The 2012 Euros are over. All in all, it was a fantastic competition, won in emphatic style by one of the greatest teams ever.
The next edition, to be held in 2016 in France, will see an increase from 16 teams to 24. I can't help thinking this is another mistake by Michel Platini.
For most people, the major concern is that the quality of the tournament will be diluted. There will be more average teams mixed in with the stronger teams, resulting in an increase in games that are either one-sided or where teams will 'park the bus' to try to salvage a point. There is also bound to be an increasing number of matches where the product is of a lesser quality than is desirable for a showcase tournament. This is a genuine concern, although there is also a chance that some of the less-fancied nations would cause a pleasant surprise.
Personally, I am more worried about the format of the tournament and the effect that will have on how teams approach their matches.
With sixteen teams, the format is clearcut. Four groups of four, with the top two from each group going on to the quarter finals.
With 24 teams, it becomes messy. The last time a 24-team format was used in a major competition was in the 1994 World Cup Finals. The format used then is expected to be the format used in 2016. Six groups of four, with the top two and the four best third-placed teams moving on to the last 16, at which point a straight knock-out system begins.
This leads to numerous logistical problems.
In the past few tournaments, the last group games in each group have kicked-off simultaneously, in an attempt to prevent teams from colluding with their opponents to their mutual benefit and at the expense of the other teams in their group.
The major catalyst for this was the disgraceful match between West Germany and Austria in the 1982 World Cup, when, after the Germans scored early, neither team made any attempt to score, knowing that they would both progress to the next round at the expense of Algeria, who had earlier won 3-2 against Chile.
But using the accepted 24-team format, teams coming third in their group will now be in direct competition with each other. This means either that all twelve final group matches must kick off simultaneously, or an increased possibility will exist for skullduggery. The first option is impractical; the second unacceptable.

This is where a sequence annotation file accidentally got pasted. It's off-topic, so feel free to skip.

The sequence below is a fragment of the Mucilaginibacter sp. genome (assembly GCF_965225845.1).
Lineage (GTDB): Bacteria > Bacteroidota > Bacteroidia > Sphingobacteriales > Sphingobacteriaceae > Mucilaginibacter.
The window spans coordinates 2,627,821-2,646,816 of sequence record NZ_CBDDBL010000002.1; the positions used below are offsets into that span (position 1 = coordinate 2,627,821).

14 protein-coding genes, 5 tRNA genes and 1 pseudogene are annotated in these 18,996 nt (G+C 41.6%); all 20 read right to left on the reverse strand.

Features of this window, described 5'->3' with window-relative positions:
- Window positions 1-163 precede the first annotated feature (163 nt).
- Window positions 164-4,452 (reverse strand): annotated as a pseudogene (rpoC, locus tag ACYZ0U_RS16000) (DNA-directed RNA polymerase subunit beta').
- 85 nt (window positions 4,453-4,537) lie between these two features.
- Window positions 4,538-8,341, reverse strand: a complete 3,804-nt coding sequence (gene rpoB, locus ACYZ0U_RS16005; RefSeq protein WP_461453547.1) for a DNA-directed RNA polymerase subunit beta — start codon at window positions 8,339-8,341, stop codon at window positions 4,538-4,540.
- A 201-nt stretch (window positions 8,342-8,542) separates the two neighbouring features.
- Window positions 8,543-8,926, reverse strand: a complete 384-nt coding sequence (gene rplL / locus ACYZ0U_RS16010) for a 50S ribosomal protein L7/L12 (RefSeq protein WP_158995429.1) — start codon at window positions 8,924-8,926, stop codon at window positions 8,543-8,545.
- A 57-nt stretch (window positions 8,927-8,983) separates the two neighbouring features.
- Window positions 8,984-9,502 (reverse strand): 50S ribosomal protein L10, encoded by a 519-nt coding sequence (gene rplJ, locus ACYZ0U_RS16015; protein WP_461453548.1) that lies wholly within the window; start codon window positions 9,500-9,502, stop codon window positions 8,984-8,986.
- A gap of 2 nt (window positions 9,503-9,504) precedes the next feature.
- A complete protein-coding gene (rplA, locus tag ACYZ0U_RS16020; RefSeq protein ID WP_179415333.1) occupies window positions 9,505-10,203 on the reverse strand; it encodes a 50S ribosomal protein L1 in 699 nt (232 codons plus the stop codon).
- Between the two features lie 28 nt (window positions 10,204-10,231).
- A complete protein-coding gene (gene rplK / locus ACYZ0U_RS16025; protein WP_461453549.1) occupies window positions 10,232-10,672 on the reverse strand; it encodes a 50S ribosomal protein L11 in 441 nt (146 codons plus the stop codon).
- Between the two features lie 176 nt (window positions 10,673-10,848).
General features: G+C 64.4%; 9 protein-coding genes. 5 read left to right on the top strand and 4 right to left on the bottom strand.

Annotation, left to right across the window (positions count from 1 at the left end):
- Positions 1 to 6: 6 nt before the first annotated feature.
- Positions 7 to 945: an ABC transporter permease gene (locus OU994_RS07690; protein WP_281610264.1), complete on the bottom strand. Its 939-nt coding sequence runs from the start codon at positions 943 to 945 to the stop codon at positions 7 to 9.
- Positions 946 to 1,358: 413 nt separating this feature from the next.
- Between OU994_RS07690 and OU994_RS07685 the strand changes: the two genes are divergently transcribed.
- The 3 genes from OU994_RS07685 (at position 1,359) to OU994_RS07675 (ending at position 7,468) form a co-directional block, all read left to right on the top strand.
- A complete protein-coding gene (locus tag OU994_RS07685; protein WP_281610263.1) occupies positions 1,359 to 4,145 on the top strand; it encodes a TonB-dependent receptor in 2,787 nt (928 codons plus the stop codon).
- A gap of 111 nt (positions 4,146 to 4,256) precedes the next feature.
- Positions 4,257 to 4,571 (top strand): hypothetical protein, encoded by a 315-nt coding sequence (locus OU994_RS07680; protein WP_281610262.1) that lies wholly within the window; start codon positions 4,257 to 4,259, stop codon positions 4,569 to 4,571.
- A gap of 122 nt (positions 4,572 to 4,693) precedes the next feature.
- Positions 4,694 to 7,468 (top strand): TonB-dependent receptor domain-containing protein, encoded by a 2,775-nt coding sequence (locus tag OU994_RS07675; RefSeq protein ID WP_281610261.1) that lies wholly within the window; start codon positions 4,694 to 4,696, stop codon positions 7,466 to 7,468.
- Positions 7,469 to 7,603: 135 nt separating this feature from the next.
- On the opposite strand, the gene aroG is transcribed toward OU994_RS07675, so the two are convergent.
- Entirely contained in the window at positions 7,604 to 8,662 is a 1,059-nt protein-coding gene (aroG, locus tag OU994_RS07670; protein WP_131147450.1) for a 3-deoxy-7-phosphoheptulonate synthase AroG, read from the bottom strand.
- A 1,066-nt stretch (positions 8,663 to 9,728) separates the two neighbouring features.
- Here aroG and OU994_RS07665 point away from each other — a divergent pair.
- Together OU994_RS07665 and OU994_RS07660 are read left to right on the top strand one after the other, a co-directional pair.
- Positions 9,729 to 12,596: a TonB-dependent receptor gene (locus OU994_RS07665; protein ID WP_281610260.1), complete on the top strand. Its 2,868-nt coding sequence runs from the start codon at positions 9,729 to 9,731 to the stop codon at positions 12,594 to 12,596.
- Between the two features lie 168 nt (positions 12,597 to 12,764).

Another concern is that some teams are likely to progress with one win and two losses, which is hardly a record worthy of a team that deserves to move on to the next round. Sure, it was possible under a sixteen-team format for this to occur, but actual instances are almost unheard of. In the 24-team format, this scenario is very likely.
Even worse, we may see a scenario like that of Uruguay in 1986, who progressed to the last sixteen of the World Cup on the back of two draws and a 6-1 hammering at the hands of Denmark.
In my opinion, allowing teams with records such as this to continue to the next round, cheapens the competition.
Michel Platini has tried to justify his decision to increase the number of competing teams by arguing that it will allow more teams the chance to play in the Finals, reduce the number of coaches who lose their jobs for not qualifying, and allow host cities to hold four games instead of three.
This last point is a little strange, because he announced a few days later that the number of host cities should be increased from eight to twelve or thirteen. This means that instead of having 31 matches split between eight cities (or just under four games per city on average), we would see 51 matches split between thirteen cities (again just under four per city on average). Hmm.
Taking Platini's arguments to their logical conclusion, it could be argued that all 53 UEFA member nations should qualify for the finals. Instead of holding a series of qualifying matches over eighteen months or so, the first round could consist of a number of groups where teams play a home-and-away round-robin format over an extended time period.
At the end of this, the top fourteen or fifteen teams could qualify for the second round, along with one or two host nations that would receive a bye in the first round.
The last sixteen could then be split into four groups of four with each team playing the other teams in their group once. The top two from each group would qualify for the quarter-finals.
The advantages of this system would be that every nation gets the chance to play in the finals. Furthermore, coaches in danger of losing their jobs could argue that they qualified for the Euro Finals. And dozens, perhaps hundreds, of cities, could host Euro Finals matches, while still allowing for an atmospheric last sixteen for the fans based in eight host cities in one or two countries.
There's no reason to doubt that Platini might consider increasing the number of teams in the World Cup Finals, should he become the next FIFA President. After all, if there are 24 worthy teams in UEFA, it seems fair to suggest that there are probably at least 24 more worthy teams from the rest of the world.
Next time - how to organise and run a successful 209 nation World Cup Finals.